Druckansicht der Internetadresse:

Bayreuth Academy of Advanced African Studies

Print page

Isabelle Carine Bahanag Oyieh

Carine Bahanag Isabelle Carine Bahanag Oyieh
Carine Bahanag

Short Bio

From 2014 to 2016, Carine Bahanag wrote and directed three musicals for children as part of her "Vacances en Cadence" project, artistic workshops open free of charge to children from the workingclass Nkolndongo district (Yaoundé, Cameroon), who don't always have access to art.

In 2018, with a bachelor's degree in organizational communication and a master's in Performing Arts, she began a doctoral thesis in anthropology on the male recovery of women's dances from southern Cameroon in the process of patrimonialization.

In 2019, she joins the team behind Reine Dibussi's children's and science-fiction comic "Mulatako", about difference, feminism and self-confidence. She writes the script for volumes 2 (Afiri éditions 2021), 3 and 4 of the series (scheduled for 2024 and 2025).

In 2020, together with Reine Dibussi, she co-founded AFIRI Studio, a publishing house and graphic studio based in France, specializing in African and Afrodescendant-inspired illustrated content.

In 2021, she joins the co-founding team of the Coordination féministe Camerounaise, a coalition of associations aiming to strengthen the Cameroonian feminist movement.

In June 2023, she co-founded the collectif féministe 1931, is a working group focused on the transmission of African feminist knowledge and whose mission is to contribute to the social and political revolution necessary for the advent of a more just, equitable and egalitarian society in Cameroon and on the African continent.


Selected Publications

  • To be published in 2024, "Récupération masculine des danses de femmes Fang-Beti-Bulu du Sud Cameroun : cas du Mengan", in Flore Mireille Aretouyap, Danser au féminin en Afrique : etait des lieux, défis et perspectives, Présence Africaine, Paris

  • 2021, Bahanag C., Dibussi R., Mulatako Tome 2 Emersion, AFIRI Editions, Paris 2018, Le langage des danses traditonnelles camerouanises en situation de spectacle vivant : cas des danses Mengan, Ozila et Adouyaye, Master II thesis in Performing Arts and Cinematography option theatrical production, Dir. Emelda Ngufor Samba, University of Yaoundé I, Yaoundé.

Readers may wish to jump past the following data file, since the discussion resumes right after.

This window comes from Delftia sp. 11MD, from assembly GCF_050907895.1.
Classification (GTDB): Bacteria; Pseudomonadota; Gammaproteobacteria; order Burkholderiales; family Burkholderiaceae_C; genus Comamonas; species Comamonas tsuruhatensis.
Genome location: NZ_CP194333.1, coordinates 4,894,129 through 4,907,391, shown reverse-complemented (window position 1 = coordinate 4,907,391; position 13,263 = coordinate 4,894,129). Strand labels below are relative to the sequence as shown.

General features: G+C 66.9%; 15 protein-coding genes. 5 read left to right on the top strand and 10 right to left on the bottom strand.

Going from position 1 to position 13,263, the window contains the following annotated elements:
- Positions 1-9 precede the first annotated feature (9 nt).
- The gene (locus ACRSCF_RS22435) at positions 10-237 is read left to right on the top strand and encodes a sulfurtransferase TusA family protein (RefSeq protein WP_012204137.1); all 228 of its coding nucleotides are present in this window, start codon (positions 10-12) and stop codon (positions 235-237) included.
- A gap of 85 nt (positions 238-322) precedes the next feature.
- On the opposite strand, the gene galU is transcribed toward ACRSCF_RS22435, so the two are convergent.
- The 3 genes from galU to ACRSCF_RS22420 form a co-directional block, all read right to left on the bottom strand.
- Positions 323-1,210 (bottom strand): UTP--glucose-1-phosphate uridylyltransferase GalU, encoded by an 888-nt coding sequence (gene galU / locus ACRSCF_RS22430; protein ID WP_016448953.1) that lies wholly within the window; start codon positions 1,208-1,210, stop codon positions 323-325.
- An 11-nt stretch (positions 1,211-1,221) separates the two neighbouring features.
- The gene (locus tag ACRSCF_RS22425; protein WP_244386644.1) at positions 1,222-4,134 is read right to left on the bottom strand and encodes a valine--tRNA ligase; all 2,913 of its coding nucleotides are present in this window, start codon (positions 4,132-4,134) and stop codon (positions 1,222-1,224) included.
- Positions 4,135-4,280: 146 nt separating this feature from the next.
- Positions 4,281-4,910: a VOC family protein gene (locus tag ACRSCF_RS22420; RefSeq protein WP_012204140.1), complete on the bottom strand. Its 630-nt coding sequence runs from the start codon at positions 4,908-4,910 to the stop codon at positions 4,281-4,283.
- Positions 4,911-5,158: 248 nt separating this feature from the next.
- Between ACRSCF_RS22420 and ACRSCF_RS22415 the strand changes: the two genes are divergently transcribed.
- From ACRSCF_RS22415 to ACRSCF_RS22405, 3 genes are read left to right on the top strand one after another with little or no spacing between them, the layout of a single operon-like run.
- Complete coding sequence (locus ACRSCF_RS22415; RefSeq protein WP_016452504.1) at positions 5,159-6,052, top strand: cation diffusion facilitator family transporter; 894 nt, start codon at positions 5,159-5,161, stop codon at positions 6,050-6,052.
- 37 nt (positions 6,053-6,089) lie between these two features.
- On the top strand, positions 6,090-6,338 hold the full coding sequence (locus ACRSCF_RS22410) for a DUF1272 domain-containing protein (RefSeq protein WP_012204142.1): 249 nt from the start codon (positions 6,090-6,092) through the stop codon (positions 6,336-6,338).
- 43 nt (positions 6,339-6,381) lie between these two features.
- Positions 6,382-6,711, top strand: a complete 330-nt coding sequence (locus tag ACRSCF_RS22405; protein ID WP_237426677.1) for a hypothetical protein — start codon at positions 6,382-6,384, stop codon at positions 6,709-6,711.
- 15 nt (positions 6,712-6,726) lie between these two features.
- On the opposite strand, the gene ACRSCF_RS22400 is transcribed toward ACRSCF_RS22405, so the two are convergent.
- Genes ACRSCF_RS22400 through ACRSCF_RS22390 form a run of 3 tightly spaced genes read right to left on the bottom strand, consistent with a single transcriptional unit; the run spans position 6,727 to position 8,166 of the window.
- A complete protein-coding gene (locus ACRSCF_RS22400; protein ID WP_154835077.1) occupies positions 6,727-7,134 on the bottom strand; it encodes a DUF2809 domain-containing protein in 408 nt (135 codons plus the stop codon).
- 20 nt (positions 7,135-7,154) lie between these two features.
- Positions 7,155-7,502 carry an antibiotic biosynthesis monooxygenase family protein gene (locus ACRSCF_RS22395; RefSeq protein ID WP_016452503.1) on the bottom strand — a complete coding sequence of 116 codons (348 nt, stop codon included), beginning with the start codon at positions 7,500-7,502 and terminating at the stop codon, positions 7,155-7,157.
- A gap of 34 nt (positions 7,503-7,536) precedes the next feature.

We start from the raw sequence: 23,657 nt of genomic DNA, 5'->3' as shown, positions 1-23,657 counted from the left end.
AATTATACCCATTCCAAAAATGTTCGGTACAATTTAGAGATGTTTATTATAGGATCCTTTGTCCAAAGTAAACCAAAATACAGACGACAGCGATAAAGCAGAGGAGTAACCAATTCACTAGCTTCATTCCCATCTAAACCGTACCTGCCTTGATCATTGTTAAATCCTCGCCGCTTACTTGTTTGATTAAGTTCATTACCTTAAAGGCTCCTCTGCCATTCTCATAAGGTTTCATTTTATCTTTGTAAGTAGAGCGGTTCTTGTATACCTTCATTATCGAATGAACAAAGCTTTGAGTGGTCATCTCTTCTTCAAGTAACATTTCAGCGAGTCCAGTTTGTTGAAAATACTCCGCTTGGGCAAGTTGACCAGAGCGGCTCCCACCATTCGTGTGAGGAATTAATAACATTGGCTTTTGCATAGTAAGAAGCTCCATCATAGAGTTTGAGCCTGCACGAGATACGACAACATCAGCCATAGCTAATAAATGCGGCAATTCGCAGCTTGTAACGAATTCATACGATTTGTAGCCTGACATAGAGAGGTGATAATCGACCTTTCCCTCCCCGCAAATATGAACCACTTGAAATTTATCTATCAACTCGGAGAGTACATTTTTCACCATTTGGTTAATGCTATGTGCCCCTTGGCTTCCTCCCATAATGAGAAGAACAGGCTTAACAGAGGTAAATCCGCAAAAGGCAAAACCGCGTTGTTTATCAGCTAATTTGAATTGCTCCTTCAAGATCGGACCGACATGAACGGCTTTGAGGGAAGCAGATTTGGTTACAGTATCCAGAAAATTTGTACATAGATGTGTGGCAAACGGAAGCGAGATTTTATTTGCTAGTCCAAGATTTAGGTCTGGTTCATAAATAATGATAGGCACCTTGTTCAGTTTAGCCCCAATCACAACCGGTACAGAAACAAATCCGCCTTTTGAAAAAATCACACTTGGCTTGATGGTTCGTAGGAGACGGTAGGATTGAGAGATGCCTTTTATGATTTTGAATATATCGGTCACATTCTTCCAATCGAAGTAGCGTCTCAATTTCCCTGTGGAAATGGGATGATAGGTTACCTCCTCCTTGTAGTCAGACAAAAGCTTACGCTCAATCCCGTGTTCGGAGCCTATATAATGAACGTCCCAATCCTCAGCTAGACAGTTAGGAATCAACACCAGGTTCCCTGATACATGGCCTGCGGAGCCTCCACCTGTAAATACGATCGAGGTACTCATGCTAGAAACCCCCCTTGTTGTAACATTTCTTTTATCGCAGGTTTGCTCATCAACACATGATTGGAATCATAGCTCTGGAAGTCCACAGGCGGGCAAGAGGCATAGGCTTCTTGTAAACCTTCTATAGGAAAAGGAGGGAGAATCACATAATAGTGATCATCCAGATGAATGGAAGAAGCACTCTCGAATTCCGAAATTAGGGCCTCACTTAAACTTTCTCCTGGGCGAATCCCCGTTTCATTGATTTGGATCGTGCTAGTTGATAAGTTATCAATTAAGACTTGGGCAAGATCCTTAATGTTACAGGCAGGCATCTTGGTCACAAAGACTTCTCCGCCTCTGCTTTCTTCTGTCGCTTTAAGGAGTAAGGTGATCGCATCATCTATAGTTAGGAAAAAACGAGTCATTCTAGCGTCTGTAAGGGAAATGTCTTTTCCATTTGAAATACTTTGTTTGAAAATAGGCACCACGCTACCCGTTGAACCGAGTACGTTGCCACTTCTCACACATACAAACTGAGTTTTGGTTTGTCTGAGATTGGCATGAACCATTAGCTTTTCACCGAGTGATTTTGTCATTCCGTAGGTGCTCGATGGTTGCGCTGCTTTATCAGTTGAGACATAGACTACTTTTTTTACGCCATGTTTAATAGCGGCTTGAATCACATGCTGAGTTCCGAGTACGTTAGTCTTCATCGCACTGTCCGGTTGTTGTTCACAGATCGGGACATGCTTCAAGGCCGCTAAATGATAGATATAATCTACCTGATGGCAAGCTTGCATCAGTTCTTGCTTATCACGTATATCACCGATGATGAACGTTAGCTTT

• 2020, "Analyse des danses de femmes du Sud-Cameroun à travers le paramètre genre : rapports, dynamiques et tensions", Journées Doctorales d'Ethnomusicologies, 10th international meeting of doctoral students in ethnomusicology.
Carine Bahanag

Project Description

ANLU is a 120-150-page French-language graphic novel project, inspired by Rose Ndengue's research into the political activism of Cameroonian women during the period of decolonization. The full project team is made up of four black, African and Afrodescendant women: Rose Ndengue, Carine Bahanag, Reine Dibussi and Malvina Barra aka Edzin.

During her residency in Bayreuth, Carine Bahanag will produce the script for the graphic novel, teaming up with Rose Ndengue, who will work from Canada, and during a stay in Bayreuth.

In a tale of historical fiction, the graphic novel tells the story of Anlu, a young Afropean girl who finds it difficult to live up to her atypical first name and suffers harassment at her high school. During a visit to the Museum of Women's Movements and Black Women, she discovers the political activism of rural Cameroonian women during the era of decolonization. While learning about this little-known part of feminist history, she also became interested in the origin and meaning of her own name: Anlu, a term that defines a type of political mobilization specific to women in the North-West region of Cameroon. Her very existence links her to the long and diverse history of the black feminist struggle. From then on, nothing will be the same.

Set in a desired near-future where the feminist and feminist mobilizations of African and Afrodescendant women are recognized and valued by institutions, the story also aims to transmit the memory of these struggles to the young adults of our time - more specifically to young African women living on the continent and in the diaspora - and to encourage them to research these stories for themselves, to revive the memory of their foremothers and to draw inspiration from them in their struggles today. 


Facebook Instagram UBT-A